I agree and I think this is where the writers went wrong with season 4. As I said over in the bitterness thread, it was an example of Sam point of view that they didn't give us, even though Sam first deciding to drink demon blood was a very important event, in my opinion, to explain Sam's state of mind and motivation. But the plot wanted Sam to go dark without having to worry about all of that complicated emotional stuff and they wanted it to be this 'big reveal", and so the writers just skipped over that. And then buried the "big reveal" in an episode already packed with 2 other big reveals.

 

I also objected in this episode to the same thing you were describing, catrox14, about what the writing did here to Sam. I think it was a somewhat unnecessary taking down of Sam in order to maybe pile more crap onto Dean. It is this conversation exactly where I saw the throwing Sam under the bus really coming to a head (it started in "Sex and Violence") for this season, and it's one of the reasons I really dislike this episode which is unusual for me with a Ben Edlund episode. This is what I mean when I complain about season 4 turning into poor Dean* and his crappy brother Sam (which Carver repeated in season 8.) They gave the excuse of demon blood, but that they went the arrogance route to begin with was annoying for me. And without even explaining why Sam drank the demon blood to begin with.

 

I also don't think it was necessary. Sam had a reason to go get Dean and to kill Alastair. He didn't want Dean to have to torture again. But they couldn't leave it at that and had to turn it into an arrogance thing and to show that Sam of course was wrong, and that really he was the weak one in the end by getting addicted and listening to Ruby.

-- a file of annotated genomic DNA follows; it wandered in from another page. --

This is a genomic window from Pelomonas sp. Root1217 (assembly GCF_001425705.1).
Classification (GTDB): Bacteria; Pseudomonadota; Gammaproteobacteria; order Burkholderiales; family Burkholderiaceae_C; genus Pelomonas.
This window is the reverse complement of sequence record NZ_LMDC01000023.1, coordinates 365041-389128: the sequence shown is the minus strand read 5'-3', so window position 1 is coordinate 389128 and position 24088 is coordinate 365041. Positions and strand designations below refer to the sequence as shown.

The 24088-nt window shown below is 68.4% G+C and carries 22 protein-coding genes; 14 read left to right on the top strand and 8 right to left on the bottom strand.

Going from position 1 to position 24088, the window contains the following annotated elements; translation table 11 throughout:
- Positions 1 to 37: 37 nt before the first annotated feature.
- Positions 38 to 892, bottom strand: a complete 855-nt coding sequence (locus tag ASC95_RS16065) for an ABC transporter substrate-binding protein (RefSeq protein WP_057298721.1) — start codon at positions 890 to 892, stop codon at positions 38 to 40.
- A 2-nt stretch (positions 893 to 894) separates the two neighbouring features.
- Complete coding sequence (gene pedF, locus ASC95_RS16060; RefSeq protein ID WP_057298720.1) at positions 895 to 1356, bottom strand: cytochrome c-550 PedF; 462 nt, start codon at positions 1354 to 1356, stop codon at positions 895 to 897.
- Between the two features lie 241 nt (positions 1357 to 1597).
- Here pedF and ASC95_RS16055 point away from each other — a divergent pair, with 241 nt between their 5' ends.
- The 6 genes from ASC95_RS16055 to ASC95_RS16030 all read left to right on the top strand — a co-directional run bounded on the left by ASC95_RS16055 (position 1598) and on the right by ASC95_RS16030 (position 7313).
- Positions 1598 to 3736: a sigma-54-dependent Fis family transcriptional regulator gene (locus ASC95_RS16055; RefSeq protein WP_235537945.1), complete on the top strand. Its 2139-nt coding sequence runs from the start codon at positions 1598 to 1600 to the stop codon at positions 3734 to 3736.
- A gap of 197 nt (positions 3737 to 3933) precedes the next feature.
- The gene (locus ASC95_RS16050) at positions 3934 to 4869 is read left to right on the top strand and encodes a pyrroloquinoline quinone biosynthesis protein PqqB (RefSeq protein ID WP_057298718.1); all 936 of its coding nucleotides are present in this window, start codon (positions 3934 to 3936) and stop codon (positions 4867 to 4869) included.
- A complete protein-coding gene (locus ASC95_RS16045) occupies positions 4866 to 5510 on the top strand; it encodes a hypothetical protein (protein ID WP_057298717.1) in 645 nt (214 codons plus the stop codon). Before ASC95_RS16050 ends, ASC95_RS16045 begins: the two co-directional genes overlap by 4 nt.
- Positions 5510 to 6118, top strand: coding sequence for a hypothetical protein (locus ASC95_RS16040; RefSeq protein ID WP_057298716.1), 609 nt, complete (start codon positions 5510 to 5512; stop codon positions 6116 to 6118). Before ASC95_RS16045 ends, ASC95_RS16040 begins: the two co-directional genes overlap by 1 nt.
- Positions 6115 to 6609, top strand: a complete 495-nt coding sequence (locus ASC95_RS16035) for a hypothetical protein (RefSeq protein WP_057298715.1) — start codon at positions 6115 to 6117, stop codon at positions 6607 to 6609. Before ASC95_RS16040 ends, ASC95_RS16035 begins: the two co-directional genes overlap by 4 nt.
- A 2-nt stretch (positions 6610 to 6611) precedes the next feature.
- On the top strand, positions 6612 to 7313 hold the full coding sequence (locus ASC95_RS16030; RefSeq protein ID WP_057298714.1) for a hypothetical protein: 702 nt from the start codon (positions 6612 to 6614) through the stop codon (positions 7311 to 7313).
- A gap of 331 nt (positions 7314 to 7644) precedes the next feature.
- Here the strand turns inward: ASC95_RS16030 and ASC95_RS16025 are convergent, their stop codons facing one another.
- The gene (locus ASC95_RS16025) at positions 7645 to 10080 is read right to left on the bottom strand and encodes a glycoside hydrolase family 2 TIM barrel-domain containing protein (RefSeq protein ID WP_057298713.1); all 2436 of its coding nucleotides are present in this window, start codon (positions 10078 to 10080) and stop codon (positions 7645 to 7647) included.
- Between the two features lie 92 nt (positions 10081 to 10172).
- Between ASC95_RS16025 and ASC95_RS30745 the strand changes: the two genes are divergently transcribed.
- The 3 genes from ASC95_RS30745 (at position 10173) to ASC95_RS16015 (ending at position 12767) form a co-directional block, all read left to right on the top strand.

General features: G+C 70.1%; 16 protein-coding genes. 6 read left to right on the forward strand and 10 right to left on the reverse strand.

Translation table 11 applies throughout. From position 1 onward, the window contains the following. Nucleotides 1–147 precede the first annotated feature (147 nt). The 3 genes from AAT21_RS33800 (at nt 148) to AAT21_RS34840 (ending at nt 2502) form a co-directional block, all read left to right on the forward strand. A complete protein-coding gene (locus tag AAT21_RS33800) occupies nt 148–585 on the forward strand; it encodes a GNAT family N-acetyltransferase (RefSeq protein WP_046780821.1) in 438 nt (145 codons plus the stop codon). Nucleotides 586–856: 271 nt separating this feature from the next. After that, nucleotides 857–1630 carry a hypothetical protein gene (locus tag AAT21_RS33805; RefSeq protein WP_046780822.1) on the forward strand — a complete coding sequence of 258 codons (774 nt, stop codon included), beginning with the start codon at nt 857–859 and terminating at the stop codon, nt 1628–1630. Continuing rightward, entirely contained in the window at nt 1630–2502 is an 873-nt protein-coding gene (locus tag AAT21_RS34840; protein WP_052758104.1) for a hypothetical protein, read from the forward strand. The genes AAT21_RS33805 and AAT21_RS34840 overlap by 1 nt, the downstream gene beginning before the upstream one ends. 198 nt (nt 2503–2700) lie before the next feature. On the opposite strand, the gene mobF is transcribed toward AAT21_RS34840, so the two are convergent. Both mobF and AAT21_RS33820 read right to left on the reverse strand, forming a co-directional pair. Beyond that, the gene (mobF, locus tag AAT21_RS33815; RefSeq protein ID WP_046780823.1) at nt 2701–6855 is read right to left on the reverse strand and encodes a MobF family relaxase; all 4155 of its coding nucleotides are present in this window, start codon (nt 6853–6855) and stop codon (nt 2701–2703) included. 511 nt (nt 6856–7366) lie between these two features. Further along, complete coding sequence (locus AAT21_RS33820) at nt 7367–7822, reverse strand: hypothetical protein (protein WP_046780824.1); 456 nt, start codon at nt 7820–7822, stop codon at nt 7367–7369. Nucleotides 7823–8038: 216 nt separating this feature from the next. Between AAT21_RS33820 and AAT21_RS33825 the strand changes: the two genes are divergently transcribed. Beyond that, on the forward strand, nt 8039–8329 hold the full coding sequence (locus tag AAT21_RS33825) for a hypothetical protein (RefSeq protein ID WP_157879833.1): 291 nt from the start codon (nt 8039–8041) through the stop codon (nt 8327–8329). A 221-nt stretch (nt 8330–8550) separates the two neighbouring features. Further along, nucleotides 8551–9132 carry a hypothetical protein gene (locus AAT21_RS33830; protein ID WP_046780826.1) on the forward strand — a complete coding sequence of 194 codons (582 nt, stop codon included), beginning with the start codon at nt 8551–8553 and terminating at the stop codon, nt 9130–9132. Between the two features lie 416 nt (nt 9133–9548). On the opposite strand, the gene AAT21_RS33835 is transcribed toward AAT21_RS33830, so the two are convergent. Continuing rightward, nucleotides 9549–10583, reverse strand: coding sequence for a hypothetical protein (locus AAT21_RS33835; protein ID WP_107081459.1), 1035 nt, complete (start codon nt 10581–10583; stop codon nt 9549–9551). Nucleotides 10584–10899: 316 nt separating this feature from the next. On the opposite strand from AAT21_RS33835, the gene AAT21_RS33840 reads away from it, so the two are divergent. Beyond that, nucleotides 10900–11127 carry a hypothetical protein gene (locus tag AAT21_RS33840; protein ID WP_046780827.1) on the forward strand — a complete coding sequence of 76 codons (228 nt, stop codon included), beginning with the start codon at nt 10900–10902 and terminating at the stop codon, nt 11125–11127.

So yeah, I don't really like this episode, because, in my opinion, it was just waaaaay too much of a pile on, and in the end was something they weren't going to address much anyway, because as soon as Sam

killed Lilith and raised Lucifer

, there would be one more mention of Dean breaking the first seal early in season 5, and then we'd never hear about it again.

 

Which kind of sucks, because as SueB said there was some nice acting going on here, but by the time they got to Sam saying Dean was weak and Alastair's taunts and Dean getting beat up again and being crushed about breaking the first seal, I was saying "Oh, come on. Really? This, too?" And it was just too grim and hopeless for me to enjoy it.

 

So I guess in the end Sam summed up this episode for me nicely... looking back at what happened later in the season, everything that happened here was just unnecessary. "This whole thing was pointless. You understand that?" Yes, Sam, I do.

 

* And I think for me this was partially due to what DittyDotDot and GirlyGeek were talking about above in terms of not seeing the supposed "monster" that Dean was afraid that he became in hell, either because they couldn't do it (GirlyGeek) or because it never felt like a threat (DDD). I didn't see Dean as anything here but a reluctant participant and was never worried that I "wouldn't like what came out" when Dean was done. I didn't buy that he would become that monster again, so the piling on just felt like an exercise in piling the guilt and crap onto Dean.